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Blocking the proteolytic activity of zymogen matriptase with antibody-based inhibitors

Open AccessPublished:November 08, 2018DOI:https://doi.org/10.1074/jbc.RA118.004126
      Matriptase is a member of the type-II transmembrane serine protease (TTSP) family and plays a crucial role in the development and maintenance of epithelial tissues. As all chymotrypsin-like serine proteases, matriptase is synthesized as a zymogen (proform), requiring a cleavage event for full activity. Recent studies suggest that the zymogen of matriptase possesses enough catalytic activity to not only facilitate autoactivation, but also carry out its in vivo functions, which include activating several proteolytic and signaling cascades. Inhibition of zymogen matriptase may therefore be a highly effective approach for limiting matriptase activity. To this end, here we sought to characterize the catalytic activity of human zymogen matriptase and to develop mAb inhibitors against this enzyme form. Using a mutated variant of matriptase in which the serine protease domain is locked in the zymogen conformation, we confirmed that the zymogen form of human matriptase has catalytic activity. Moreover, the crystal structure of the catalytic domain of zymogen matriptase was solved to 2.5 Å resolution to characterize specific antibody-based matriptase inhibitors and to further structure-based studies. Finally, we describe the first antibody-based competitive inhibitors that target both the zymogen and activated forms of matriptase. We propose that these antibodies provide a more efficient way to regulate matriptase activity by targeting the protease both before and after its activation and may be of value for both research and preclinical applications.

      Introduction

      Matriptase (also known as MT-SP1) is an 855-amino acid member of the type-II transmembrane serine protease (TTSP)
      The abbreviations used are:
      TTSP
      type II transmembrane serine protease
      HAI-1
      hepatocyte growth factor activator inhibitor-1
      HAI-2
      hepatocyte growth factor activator inhibitor-2
      pro-HGF
      pro-hepatocyte growth factor
      HGFA
      hepatocyte growth factor activator
      IK1
      HAI-1 protein fragment consisting of internal (N235Q) domain and Kunitz-1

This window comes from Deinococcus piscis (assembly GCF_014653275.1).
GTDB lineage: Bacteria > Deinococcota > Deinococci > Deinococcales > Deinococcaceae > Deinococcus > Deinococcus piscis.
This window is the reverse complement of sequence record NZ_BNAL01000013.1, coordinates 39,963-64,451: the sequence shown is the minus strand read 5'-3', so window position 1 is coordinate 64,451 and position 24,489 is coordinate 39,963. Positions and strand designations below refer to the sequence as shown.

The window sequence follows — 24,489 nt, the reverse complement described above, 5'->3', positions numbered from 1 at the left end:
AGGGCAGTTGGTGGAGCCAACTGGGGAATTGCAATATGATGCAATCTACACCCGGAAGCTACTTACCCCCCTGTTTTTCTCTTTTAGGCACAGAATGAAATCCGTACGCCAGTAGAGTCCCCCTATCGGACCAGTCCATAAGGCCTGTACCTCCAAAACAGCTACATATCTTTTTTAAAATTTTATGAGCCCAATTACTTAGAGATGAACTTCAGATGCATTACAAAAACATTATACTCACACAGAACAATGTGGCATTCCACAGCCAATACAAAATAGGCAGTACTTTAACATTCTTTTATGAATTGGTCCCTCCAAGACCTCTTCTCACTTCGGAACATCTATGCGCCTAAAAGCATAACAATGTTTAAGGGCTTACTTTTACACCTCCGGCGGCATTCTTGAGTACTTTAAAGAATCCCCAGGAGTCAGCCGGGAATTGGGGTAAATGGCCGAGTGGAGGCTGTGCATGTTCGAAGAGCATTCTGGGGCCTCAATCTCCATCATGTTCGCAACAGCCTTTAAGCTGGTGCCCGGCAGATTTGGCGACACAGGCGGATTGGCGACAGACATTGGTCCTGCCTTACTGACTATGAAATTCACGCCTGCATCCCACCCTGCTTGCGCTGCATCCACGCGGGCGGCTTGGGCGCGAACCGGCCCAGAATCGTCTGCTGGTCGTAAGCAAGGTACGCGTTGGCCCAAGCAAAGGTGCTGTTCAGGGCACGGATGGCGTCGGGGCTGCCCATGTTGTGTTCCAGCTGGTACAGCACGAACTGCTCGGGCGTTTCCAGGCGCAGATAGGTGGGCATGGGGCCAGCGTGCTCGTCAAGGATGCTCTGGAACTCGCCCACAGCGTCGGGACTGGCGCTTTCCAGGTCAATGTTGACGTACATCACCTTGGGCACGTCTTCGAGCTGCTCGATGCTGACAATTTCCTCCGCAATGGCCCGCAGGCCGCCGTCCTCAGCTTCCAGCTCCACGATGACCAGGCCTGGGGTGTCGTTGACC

SPD
      serine protease domain
      acSPD
      serine protease domain of activated human matriptase
      zSPD
      serine protease domain of zymogen human matriptase
      SPR
      surface plasmon resonance
      RU
      resonance units
      CMK
      chloromethylketone
      PDB
      Protein Data Bank
      TLS
      translation/libration/screw
      NCS
      noncrystallographic symmetry
      uPA
      urokinase plasminogen activator
      HBS
      Hepes-buffered saline.
      family, characterized by a single-span transmembrane region followed by a multidomain architecture and a C-terminal catalytic domain with trypsin-like features (Fig. 1A) (
      • Bugge T.H.
      • Antalis T.M.
      • Wu Q.
      Type II transmembrane serine proteases.
      ). An essential physiological role of matriptase was established when it was observed that matriptase knockout mice die within 48 h of birth due to a detrimental lack of epidermal barrier function (
      • List K.
      • Haudenschild C.C.
      • Szabo R.
      • Chen W.
      • Wahl S.M.
      • Swaim W.
      • Engelholm L.H.
      • Behrendt N.
      • Bugge T.H.
      Matriptase/MT-SP1 is required for postnatal survival, epidermal barrier function, hair follicle development, and thymic homeostasis.
      ). Matriptase is almost exclusively expressed by epithelial cells and has been shown to play an important role in physiological processes such as development of epidermis and hair follicles (
      • List K.
      • Haudenschild C.C.
      • Szabo R.
      • Chen W.
      • Wahl S.M.
      • Swaim W.
      • Engelholm L.H.
      • Behrendt N.
      • Bugge T.H.
      Matriptase/MT-SP1 is required for postnatal survival, epidermal barrier function, hair follicle development, and thymic homeostasis.
      ,
      • List K.
      Matriptase: a culprit in cancer?.
      ). In fact, a mutant of matriptase with reduced activity has been shown to cause skin disease in humans (
      • Basel-Vanagaite L.
      • Attia R.
      • Ishida-Yamamoto A.
      • Rainshtein L.
      • Ben Amitai D.
      • Lurie R.
      • Pasmanik-Chor M.
      • Indelman M.
      • Zvulunov A.
      • Saban S.
      • Magal N.
      • Sprecher E.
      • Shohat M.
      Autosomal recessive ichthyosis with hypotrichosis caused by a mutation in ST14, encoding type II transmembrane serine protease matriptase.
      ). Matriptase is proposed to activate several growth factors, receptors, ion channels, and proteases responsible for the maintenance of homeostasis and epithelial tightness. Targets include, among others, pro-hepatocyte growth factor (pro-HGF), involved in cellular proliferation, morphogenesis, and angiogenesis, and protease-activated receptor-2 (PAR-2), involved in inflammatory responses (